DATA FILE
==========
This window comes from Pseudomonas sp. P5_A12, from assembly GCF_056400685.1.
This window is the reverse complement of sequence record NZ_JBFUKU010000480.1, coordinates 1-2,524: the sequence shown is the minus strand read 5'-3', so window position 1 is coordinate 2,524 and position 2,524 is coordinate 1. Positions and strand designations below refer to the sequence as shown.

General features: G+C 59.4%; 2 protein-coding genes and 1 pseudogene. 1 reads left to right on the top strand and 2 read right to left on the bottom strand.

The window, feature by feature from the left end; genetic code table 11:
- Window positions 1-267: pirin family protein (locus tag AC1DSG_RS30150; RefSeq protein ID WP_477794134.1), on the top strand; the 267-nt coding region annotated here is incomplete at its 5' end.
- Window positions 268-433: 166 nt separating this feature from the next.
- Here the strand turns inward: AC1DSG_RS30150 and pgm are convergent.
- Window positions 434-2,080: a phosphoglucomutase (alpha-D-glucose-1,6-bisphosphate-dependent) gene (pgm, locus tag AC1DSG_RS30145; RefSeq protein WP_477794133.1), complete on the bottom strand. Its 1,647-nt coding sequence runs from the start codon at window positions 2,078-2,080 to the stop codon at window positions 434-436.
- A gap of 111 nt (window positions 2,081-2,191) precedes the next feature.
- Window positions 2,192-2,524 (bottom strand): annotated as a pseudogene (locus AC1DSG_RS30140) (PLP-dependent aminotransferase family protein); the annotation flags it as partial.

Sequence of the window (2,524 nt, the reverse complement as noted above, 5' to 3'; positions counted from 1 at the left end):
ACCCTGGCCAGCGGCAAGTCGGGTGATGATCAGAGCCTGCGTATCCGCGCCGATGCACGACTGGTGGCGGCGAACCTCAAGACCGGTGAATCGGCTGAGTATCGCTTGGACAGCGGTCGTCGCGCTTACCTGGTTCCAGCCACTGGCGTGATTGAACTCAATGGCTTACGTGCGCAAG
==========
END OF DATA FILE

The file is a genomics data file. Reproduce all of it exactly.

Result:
This window comes from Pseudomonas sp. P5_A12, from assembly GCF_056400685.1.
This window is the reverse complement of sequence record NZ_JBFUKU010000480.1, coordinates 1-2,524: the sequence shown is the minus strand read 5'-3', so window position 1 is coordinate 2,524 and position 2,524 is coordinate 1. Positions and strand designations below refer to the sequence as shown.

General features: G+C 59.4%; 2 protein-coding genes and 1 pseudogene. 1 reads left to right on the top strand and 2 read right to left on the bottom strand.

The window, feature by feature from the left end; genetic code table 11:
- Window positions 1-267: pirin family protein (locus tag AC1DSG_RS30150; RefSeq protein ID WP_477794134.1), on the top strand; the 267-nt coding region annotated here is incomplete at its 5' end.
- Window positions 268-433: 166 nt separating this feature from the next.
- Here the strand turns inward: AC1DSG_RS30150 and pgm are convergent.
- Window positions 434-2,080: a phosphoglucomutase (alpha-D-glucose-1,6-bisphosphate-dependent) gene (pgm, locus tag AC1DSG_RS30145; RefSeq protein WP_477794133.1), complete on the bottom strand. Its 1,647-nt coding sequence runs from the start codon at window positions 2,078-2,080 to the stop codon at window positions 434-436.
- A gap of 111 nt (window positions 2,081-2,191) precedes the next feature.
- Window positions 2,192-2,524 (bottom strand): annotated as a pseudogene (locus AC1DSG_RS30140) (PLP-dependent aminotransferase family protein); the annotation flags it as partial.

Sequence of the window (2,524 nt, the reverse complement as noted above, 5' to 3'; positions counted from 1 at the left end):
ACCCTGGCCAGCGGCAAGTCGGGTGATGATCAGAGCCTGCGTATCCGCGCCGATGCACGACTGGTGGCGGCGAACCTCAAGACCGGTGAATCGGCTGAGTATCGCTTGGACAGCGGTCGTCGCGCTTACCTGGTTCCAGCCACTGGCGTGATTGAACTCAATGGCTTACGTGCGCAAG